TO ROCKAWAY AND THE THRILL OF HAMBOARDING Dominique (Nico) Klimek explains the freedom of hitting the streets of New York and beyond on her hamboard.
Iwalked into the office with blood smeared across my knees and a smile stamped across my face. My lunch break was spent ‘hamming’ the streets of Greenpoint, Brooklyn; riding past apartments, coffee shops, parks and graffiticovered walls. Carving and gilding across a river of black, I coasted down the streets with nowhere I needed to go. I just wanted to ride. My ham-time ended with a wipeout in the middle of the street, but I had enough adrenaline pumping to mask the scrapes and bruises. Proud of my newly earned battle scars, I looked down at my bloody knees and only felt an even greater pull towards hamboarding.
When I moved to Brooklyn I knew that getting to the water or mountains on weekdays wasn’t going to be possible. I also knew that being a boarder, I’d need something to feed my hunger. When I stumbled across the hamboard website I knew I needed to get one of these boards. They looked like surfboards, and in the videos I watched over and over again, the riders even looked like they were surfing.
I’d caught the feeling I was chasing: the hair down, sun-stained skin, sand-embedded-in-our-scalp approach to life. That feeling that frees and empowers us. It’s so much more than cruising down the street – it’s riding to the rhythm of a culture. The culture of waking up hungry for the sunrise. Paddling out while everyone else is asleep, knowing that there are choices we can make. And now, even when water isn’t available, the mornings can still be ours on the streets. We are constantly stoking our internal fire by getting new toys, exploring unfamiliar streets, and embracing new opportunities.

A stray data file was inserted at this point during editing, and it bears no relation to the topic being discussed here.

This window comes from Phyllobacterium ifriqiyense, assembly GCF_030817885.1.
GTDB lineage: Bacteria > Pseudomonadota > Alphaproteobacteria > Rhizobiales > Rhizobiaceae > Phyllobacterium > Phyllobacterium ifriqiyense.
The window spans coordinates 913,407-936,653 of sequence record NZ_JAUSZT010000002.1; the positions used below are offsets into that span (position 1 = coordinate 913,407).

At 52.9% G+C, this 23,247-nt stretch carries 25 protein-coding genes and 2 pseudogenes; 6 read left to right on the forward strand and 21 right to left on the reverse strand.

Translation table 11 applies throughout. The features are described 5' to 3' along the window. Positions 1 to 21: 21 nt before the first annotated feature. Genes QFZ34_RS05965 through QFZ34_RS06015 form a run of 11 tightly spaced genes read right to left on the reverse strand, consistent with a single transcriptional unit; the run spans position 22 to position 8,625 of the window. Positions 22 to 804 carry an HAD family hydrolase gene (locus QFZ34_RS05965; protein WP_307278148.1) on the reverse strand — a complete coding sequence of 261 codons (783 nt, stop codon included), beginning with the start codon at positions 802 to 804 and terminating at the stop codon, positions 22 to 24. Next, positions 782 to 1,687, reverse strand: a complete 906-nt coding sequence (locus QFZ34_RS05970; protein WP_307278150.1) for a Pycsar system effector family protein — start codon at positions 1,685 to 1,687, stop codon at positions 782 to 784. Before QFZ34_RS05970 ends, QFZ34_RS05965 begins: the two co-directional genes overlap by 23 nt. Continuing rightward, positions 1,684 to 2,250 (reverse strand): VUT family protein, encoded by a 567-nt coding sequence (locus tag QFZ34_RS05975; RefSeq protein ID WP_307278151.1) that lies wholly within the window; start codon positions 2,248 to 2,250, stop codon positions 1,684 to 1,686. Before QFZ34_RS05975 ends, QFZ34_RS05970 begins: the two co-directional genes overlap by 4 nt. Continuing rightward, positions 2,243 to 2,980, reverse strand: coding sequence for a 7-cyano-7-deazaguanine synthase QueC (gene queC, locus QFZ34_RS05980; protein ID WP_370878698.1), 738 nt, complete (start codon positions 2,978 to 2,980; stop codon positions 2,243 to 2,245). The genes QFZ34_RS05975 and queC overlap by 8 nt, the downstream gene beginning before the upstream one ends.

On summer weekends I always head out to Rockaway, to spend my time surfing and soaking up the sun on the beach. In Rockaway the surf and urban cultures merge together. The main street, set a couple blocks back from the water, has walls painted with colourful murals sprinkled between buildings. Planes dot the sky as they shuttle people around the world, and the train drags itself along elevated tracks, marking the horizon. Surfers weave between the delis and cafés, making their way to the beach.
Hamboards are still fairly new to the board world. With their buttery turns and surfboard shape, they evoke a lot of curiosity from boarders and non-boarders alike. I always find myself meeting people and chatting with strangers when I’m out hamming. They want to know what I’m riding, and are in awe of the trucks and the massive wheels.
At the end of the day I head to Rockaway Beach Surf Club – a feeding ground for taco-loving, margarita-drinking beach goers. There is always a migration that takes place around lunchtime and happy hour, as the hungry and thirsty drag themselves off the beach to the local watering hole. Here, any dress code goes – wetsuit, bathing suit, t-shirt – whatever. There’s sand between our toes, hip-hop, R&B and reggae playing, and the smell of tropical sunscreen hangs in the air.
When summer comes around,
I’m the first one to kick off my shoes. Sand is held hostage in our cars and our sheets, and sunbeams leaking through the windows are our alarm clocks. And when night falls the stars twinkle overhead and everyone is silently wishing that time could stop. We know that it won’t and so we push onward, boards in hand, making the most of each day, and embracing every earned set of blisters and bloody knees.